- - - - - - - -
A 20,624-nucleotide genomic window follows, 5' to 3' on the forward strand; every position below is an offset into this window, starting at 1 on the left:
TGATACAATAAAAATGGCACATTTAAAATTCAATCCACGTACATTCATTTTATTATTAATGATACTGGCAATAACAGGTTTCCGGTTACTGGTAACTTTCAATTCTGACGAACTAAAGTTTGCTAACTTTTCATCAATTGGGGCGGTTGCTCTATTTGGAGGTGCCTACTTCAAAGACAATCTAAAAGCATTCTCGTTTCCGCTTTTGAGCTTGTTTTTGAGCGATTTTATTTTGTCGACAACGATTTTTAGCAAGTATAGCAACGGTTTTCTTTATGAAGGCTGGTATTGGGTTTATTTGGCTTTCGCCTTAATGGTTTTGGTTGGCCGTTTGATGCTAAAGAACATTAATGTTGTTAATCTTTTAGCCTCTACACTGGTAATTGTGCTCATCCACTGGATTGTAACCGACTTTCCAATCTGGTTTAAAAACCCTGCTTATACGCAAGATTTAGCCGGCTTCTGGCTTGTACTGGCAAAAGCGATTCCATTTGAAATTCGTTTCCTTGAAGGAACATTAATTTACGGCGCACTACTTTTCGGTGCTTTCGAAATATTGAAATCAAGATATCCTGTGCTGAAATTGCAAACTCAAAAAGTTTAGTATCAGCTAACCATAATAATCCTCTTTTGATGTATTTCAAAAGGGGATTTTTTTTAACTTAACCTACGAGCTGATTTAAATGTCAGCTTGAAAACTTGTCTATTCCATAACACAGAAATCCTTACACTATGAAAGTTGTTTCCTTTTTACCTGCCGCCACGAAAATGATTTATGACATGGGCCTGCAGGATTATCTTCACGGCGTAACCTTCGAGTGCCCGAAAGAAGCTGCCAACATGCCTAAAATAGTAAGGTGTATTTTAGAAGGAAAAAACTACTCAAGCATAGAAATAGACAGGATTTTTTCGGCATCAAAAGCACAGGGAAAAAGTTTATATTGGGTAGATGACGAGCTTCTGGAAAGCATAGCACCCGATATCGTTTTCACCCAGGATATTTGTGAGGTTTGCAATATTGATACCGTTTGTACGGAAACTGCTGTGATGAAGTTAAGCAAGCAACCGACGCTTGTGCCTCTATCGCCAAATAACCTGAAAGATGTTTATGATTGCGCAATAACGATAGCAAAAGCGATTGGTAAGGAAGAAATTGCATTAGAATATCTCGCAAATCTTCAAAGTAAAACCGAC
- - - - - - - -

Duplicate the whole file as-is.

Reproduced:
A 20,624-nucleotide genomic window follows, 5' to 3' on the forward strand; every position below is an offset into this window, starting at 1 on the left:
TGATACAATAAAAATGGCACATTTAAAATTCAATCCACGTACATTCATTTTATTATTAATGATACTGGCAATAACAGGTTTCCGGTTACTGGTAACTTTCAATTCTGACGAACTAAAGTTTGCTAACTTTTCATCAATTGGGGCGGTTGCTCTATTTGGAGGTGCCTACTTCAAAGACAATCTAAAAGCATTCTCGTTTCCGCTTTTGAGCTTGTTTTTGAGCGATTTTATTTTGTCGACAACGATTTTTAGCAAGTATAGCAACGGTTTTCTTTATGAAGGCTGGTATTGGGTTTATTTGGCTTTCGCCTTAATGGTTTTGGTTGGCCGTTTGATGCTAAAGAACATTAATGTTGTTAATCTTTTAGCCTCTACACTGGTAATTGTGCTCATCCACTGGATTGTAACCGACTTTCCAATCTGGTTTAAAAACCCTGCTTATACGCAAGATTTAGCCGGCTTCTGGCTTGTACTGGCAAAAGCGATTCCATTTGAAATTCGTTTCCTTGAAGGAACATTAATTTACGGCGCACTACTTTTCGGTGCTTTCGAAATATTGAAATCAAGATATCCTGTGCTGAAATTGCAAACTCAAAAAGTTTAGTATCAGCTAACCATAATAATCCTCTTTTGATGTATTTCAAAAGGGGATTTTTTTTAACTTAACCTACGAGCTGATTTAAATGTCAGCTTGAAAACTTGTCTATTCCATAACACAGAAATCCTTACACTATGAAAGTTGTTTCCTTTTTACCTGCCGCCACGAAAATGATTTATGACATGGGCCTGCAGGATTATCTTCACGGCGTAACCTTCGAGTGCCCGAAAGAAGCTGCCAACATGCCTAAAATAGTAAGGTGTATTTTAGAAGGAAAAAACTACTCAAGCATAGAAATAGACAGGATTTTTTCGGCATCAAAAGCACAGGGAAAAAGTTTATATTGGGTAGATGACGAGCTTCTGGAAAGCATAGCACCCGATATCGTTTTCACCCAGGATATTTGTGAGGTTTGCAATATTGATACCGTTTGTACGGAAACTGCTGTGATGAAGTTAAGCAAGCAACCGACGCTTGTGCCTCTATCGCCAAATAACCTGAAAGATGTTTATGATTGCGCAATAACGATAGCAAAAGCGATTGGTAAGGAAGAAATTGCATTAGAATATCTCGCAAATCTTCAAAGTAAAACCGAC